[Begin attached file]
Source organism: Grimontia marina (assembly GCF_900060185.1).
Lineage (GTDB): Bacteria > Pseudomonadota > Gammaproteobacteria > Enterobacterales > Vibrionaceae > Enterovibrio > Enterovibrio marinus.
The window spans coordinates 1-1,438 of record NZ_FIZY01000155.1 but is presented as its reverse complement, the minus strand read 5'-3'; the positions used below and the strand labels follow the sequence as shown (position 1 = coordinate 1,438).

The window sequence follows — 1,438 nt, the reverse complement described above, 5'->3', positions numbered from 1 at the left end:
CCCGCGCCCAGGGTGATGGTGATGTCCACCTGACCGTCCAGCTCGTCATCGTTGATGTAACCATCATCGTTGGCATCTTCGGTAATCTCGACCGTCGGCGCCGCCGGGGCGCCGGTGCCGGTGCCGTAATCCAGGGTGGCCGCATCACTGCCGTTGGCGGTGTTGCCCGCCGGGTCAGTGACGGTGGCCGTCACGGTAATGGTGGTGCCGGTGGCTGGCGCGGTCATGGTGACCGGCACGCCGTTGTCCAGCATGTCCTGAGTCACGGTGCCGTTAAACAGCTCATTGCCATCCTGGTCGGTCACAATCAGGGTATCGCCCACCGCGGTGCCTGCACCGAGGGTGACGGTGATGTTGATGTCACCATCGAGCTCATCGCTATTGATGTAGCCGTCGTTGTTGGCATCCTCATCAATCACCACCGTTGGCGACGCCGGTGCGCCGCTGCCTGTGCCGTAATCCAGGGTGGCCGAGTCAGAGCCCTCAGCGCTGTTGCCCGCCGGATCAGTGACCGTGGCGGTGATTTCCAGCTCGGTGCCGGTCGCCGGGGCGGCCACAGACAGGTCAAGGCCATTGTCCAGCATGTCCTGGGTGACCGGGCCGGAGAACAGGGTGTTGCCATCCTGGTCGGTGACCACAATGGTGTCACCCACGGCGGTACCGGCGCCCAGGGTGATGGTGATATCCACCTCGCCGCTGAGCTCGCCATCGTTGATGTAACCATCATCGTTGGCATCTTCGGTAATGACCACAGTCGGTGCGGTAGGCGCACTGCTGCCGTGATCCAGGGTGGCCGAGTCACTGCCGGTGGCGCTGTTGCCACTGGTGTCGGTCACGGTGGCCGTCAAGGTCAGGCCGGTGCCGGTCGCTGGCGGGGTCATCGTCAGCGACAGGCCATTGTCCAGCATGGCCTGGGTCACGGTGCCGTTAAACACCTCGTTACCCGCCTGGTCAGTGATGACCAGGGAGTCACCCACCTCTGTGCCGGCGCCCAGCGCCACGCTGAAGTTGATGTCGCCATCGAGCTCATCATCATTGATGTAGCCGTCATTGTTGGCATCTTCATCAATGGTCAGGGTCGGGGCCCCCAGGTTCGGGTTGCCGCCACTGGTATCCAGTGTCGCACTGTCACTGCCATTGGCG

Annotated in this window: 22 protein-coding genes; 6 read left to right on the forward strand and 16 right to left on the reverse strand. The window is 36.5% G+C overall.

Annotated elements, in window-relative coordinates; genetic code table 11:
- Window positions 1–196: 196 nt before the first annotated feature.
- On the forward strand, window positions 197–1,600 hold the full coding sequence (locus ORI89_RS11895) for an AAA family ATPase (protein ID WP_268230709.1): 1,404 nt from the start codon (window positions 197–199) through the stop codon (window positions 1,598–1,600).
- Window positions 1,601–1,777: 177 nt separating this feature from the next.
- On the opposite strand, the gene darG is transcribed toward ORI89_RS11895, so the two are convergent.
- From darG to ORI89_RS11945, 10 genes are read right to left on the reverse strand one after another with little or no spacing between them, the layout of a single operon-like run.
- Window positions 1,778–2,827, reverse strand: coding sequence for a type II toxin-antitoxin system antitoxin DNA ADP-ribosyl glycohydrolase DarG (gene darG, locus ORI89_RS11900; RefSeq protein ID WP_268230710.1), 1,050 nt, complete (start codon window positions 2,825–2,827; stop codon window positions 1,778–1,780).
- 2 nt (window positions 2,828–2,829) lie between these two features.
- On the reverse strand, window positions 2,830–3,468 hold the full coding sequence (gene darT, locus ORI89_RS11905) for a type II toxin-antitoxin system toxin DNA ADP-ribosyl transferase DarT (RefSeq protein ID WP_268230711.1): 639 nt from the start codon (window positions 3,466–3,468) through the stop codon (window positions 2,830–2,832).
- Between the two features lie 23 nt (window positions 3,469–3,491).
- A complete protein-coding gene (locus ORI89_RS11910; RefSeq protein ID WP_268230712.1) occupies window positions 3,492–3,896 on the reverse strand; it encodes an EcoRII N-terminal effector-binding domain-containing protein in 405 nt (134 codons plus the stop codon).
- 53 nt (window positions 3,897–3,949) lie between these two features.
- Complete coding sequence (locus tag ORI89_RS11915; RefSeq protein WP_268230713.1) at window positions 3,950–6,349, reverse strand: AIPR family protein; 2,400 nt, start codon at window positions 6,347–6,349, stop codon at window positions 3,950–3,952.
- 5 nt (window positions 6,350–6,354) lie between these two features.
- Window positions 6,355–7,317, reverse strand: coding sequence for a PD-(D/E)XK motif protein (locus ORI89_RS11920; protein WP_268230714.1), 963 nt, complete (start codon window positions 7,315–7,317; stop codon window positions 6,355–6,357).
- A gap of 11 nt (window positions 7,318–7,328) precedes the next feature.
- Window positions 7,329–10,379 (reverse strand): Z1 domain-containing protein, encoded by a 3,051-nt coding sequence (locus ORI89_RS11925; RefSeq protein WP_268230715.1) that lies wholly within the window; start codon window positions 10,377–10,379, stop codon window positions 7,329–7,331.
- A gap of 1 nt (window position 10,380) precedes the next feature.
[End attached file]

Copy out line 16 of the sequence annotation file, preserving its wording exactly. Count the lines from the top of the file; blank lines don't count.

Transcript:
- Between the two features lie 23 nt (window positions 3,469–3,491).